It’s time for another group posting of the Insecure Writer’s Support Group! Time to release our fears to the world – or offer encouragement to those who are feeling neurotic. If you’d like to join us, click on the tab above and sign up. We post the first Wednesday of every month. I encourage everyone to visit at least a dozen new blogs and leave a comment. Your words might be the encouragement someone needs.

Every month, the organisers announce a question that members can answer in their IWSG Day post. Remember, the question is optional!!!

InsecureWritersSupportGroup

OPTIONAL IWSG Day Question: When your writing life is a bit cloudy or filled with rain, what do you do to dig down and keep on writing?

As a matter of fact my life has been cloudy lately and there have been a few deluges as my beloved father died in February, following my mother, who had died two years before. I would say that the process of writing itself really helped me come to terms with things.

I’ve always found it cathartic to write.

I learned to read and write at the age of seven. I enjoyed to write stories. As a teenager, I was still writing stories, and I started to keep a personal journal as a way of releasing my fears and worries and doubts. Writing has been an essential lifeline throughout my life. It helps me make sense of things to see the thoughts take form into words.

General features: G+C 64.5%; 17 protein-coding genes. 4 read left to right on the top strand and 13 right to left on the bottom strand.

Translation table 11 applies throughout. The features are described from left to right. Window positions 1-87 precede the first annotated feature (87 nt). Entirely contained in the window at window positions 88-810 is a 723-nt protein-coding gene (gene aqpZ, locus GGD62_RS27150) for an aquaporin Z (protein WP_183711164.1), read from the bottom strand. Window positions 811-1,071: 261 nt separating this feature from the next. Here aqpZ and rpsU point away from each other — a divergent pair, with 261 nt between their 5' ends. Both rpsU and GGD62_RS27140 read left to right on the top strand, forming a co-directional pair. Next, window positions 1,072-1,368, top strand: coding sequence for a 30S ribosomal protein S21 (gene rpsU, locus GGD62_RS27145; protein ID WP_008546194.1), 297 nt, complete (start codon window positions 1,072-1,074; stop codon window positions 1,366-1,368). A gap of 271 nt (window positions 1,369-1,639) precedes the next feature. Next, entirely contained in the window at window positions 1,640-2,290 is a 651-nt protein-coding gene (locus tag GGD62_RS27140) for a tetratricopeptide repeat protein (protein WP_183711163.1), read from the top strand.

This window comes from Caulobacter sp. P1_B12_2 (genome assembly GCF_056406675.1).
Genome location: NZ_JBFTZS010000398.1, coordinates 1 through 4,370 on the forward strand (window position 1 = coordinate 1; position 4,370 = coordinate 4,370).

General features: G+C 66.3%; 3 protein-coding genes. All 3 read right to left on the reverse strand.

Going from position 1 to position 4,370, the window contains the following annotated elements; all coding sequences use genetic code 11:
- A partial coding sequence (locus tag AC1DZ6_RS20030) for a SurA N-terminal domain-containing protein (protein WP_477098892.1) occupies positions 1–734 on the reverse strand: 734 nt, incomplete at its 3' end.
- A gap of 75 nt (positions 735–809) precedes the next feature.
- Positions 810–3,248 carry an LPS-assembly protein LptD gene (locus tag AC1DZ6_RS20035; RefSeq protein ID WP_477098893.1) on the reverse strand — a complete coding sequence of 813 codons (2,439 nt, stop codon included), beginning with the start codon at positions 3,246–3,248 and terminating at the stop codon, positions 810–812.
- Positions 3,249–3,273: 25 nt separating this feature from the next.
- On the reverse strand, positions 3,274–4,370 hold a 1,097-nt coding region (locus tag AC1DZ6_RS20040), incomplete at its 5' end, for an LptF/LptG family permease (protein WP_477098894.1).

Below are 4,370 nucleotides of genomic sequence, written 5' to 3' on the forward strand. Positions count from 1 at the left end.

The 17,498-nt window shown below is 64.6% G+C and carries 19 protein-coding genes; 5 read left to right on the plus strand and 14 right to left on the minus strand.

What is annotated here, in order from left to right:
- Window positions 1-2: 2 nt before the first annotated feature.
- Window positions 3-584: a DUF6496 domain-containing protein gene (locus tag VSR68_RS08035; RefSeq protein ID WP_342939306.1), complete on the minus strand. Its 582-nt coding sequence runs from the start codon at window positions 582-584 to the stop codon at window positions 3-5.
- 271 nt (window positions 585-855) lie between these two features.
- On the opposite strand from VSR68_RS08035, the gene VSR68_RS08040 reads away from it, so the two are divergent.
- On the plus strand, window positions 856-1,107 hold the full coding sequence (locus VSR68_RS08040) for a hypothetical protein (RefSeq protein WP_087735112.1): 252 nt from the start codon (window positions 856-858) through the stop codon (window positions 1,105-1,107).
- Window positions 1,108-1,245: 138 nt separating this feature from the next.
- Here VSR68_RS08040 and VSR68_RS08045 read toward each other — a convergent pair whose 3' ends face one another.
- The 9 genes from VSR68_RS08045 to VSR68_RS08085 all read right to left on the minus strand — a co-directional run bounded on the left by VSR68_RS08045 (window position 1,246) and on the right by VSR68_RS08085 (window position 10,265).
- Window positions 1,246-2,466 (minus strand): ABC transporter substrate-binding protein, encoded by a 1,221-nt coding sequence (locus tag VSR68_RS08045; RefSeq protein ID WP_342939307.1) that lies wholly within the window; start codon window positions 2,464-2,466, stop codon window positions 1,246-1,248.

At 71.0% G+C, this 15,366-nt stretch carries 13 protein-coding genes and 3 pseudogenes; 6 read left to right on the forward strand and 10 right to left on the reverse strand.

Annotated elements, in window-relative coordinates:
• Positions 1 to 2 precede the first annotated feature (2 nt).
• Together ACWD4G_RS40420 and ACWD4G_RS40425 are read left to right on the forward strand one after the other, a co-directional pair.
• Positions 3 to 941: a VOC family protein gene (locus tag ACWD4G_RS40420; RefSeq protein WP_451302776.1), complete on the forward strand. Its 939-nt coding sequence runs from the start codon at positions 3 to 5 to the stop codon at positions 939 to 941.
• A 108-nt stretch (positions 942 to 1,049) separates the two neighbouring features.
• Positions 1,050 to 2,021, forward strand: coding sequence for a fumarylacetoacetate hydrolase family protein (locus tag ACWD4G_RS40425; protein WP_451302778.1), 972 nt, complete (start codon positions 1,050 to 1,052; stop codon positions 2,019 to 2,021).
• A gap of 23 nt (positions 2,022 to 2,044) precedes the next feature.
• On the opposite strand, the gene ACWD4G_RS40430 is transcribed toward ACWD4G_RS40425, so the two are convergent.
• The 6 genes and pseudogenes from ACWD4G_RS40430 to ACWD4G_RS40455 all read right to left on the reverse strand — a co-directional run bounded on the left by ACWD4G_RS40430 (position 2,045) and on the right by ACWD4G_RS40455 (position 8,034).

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Writing blog posts about the passing of both my parents was therapeutic and helped ease the pain. I was able to share with people through my blog and my newsletter about what had happened.

Going back to my work-in-progress was a bit trickier. At times of great emotion, I tend to put down my book and walk away for a while, sometimes for long periods.

Top Tip: Set a time limit.

I’ve learned that it works when I say to myself, you can grieve, be with family, however you have to be back at work by ‘such-and-such’ date.

Top Tip: Stick to your deadline.

It’s a bit of structure imposed upon the chaos. Once, there’s a set deadline to return to my writing desk, I try to stick to it.

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Top Tip: to get writing again, sit down at my computer, open the document and start.